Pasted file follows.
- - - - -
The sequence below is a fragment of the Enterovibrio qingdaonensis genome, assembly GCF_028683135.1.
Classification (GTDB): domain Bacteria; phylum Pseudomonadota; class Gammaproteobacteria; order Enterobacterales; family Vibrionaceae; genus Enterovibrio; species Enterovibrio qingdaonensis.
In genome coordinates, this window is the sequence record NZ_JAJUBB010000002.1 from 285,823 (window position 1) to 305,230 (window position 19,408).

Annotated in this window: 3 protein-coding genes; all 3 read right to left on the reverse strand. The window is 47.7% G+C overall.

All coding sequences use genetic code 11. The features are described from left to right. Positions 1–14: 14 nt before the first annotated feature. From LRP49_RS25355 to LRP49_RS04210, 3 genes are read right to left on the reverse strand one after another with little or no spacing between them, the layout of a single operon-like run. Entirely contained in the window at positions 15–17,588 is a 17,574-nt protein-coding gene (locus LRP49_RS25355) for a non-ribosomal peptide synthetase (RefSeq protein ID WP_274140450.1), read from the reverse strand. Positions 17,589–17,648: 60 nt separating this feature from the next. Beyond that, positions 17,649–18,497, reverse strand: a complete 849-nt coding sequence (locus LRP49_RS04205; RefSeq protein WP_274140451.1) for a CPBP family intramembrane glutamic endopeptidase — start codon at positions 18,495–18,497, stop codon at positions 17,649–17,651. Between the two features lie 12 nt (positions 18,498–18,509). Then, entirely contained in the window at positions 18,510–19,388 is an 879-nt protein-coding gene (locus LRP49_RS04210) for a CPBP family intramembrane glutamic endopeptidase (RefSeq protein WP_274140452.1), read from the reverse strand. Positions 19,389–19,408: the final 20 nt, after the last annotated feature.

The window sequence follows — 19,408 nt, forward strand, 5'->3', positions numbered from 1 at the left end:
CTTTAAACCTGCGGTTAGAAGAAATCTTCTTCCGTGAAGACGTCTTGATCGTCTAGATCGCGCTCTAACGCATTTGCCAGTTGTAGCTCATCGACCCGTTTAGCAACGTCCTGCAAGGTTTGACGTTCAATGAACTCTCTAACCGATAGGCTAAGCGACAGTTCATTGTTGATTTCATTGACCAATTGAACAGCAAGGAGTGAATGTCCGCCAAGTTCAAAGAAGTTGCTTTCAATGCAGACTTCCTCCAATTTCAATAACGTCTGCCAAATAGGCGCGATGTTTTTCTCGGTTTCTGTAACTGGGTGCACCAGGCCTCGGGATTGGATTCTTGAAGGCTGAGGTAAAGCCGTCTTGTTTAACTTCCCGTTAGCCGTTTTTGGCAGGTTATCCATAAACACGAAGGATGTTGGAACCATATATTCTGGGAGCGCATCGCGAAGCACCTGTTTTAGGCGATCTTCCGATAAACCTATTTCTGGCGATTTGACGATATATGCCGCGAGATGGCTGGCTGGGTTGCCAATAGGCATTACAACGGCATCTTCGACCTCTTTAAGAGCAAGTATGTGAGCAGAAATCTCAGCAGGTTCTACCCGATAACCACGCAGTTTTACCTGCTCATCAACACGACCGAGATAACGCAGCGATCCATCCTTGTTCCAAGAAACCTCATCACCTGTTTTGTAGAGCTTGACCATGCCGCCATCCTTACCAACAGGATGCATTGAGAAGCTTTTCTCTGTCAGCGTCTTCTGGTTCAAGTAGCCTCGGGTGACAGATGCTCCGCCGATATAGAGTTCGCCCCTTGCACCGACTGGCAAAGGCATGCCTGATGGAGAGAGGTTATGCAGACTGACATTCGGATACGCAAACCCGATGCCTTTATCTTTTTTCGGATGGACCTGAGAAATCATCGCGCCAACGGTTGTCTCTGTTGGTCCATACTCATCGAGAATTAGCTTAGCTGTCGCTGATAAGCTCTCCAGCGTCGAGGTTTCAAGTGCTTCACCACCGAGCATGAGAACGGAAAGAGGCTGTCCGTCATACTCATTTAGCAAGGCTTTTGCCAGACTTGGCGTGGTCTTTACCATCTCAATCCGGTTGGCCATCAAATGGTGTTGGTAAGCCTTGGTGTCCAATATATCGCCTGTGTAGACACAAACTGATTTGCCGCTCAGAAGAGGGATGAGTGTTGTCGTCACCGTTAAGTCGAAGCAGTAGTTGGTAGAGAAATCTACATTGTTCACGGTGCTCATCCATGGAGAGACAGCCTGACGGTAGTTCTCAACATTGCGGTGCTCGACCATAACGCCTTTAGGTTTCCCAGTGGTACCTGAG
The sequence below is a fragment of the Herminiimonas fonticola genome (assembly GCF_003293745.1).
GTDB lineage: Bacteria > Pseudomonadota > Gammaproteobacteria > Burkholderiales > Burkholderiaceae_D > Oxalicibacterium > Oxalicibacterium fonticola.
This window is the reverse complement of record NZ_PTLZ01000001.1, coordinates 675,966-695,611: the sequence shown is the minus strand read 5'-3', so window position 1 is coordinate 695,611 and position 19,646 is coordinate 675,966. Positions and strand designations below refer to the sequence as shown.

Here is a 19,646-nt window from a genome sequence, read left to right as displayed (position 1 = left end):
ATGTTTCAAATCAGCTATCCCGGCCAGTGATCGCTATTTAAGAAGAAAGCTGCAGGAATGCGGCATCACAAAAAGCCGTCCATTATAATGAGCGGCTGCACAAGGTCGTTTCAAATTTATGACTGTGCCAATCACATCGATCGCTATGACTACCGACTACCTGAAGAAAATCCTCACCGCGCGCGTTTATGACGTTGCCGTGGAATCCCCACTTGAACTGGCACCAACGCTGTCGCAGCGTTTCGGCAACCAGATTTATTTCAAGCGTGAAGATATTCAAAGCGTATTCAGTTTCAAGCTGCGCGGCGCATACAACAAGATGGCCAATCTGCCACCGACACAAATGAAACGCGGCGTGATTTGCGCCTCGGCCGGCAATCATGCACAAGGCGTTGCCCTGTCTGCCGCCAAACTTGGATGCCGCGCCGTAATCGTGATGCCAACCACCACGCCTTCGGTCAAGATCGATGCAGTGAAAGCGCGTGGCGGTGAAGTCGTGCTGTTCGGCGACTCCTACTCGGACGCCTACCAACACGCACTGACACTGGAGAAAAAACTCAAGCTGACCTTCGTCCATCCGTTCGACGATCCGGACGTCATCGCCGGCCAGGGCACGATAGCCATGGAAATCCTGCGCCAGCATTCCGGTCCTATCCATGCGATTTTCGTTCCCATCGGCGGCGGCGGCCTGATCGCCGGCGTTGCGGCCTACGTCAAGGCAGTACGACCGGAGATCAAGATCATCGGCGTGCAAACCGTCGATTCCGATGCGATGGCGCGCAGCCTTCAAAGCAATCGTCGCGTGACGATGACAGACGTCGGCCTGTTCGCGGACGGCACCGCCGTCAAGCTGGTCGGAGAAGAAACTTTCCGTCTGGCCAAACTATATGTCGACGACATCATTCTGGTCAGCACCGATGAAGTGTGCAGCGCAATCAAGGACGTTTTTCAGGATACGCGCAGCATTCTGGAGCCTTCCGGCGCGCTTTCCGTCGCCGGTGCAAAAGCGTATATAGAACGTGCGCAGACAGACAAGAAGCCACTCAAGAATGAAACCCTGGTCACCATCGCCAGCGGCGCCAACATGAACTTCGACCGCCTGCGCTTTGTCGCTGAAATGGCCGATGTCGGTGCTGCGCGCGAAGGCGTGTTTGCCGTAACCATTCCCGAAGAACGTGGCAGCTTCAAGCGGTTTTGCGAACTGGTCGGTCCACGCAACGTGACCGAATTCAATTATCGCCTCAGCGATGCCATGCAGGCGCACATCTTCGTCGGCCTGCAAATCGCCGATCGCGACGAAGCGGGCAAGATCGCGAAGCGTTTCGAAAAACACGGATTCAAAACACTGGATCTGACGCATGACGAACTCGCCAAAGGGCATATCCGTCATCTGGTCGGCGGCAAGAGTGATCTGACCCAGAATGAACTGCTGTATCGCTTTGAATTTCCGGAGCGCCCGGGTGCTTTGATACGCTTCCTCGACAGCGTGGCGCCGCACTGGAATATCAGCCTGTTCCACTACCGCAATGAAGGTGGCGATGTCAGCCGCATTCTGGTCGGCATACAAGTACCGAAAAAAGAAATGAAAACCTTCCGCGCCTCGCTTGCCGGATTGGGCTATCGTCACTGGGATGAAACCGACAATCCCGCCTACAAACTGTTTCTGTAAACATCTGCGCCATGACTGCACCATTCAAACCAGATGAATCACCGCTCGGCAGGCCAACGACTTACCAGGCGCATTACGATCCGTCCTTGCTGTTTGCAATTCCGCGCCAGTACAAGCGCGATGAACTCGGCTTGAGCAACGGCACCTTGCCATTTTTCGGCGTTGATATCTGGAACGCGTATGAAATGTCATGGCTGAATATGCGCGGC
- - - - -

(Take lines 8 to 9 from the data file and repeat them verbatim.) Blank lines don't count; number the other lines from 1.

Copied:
The sequence below is a fragment of the Herminiimonas fonticola genome (assembly GCF_003293745.1).
GTDB lineage: Bacteria > Pseudomonadota > Gammaproteobacteria > Burkholderiales > Burkholderiaceae_D > Oxalicibacterium > Oxalicibacterium fonticola.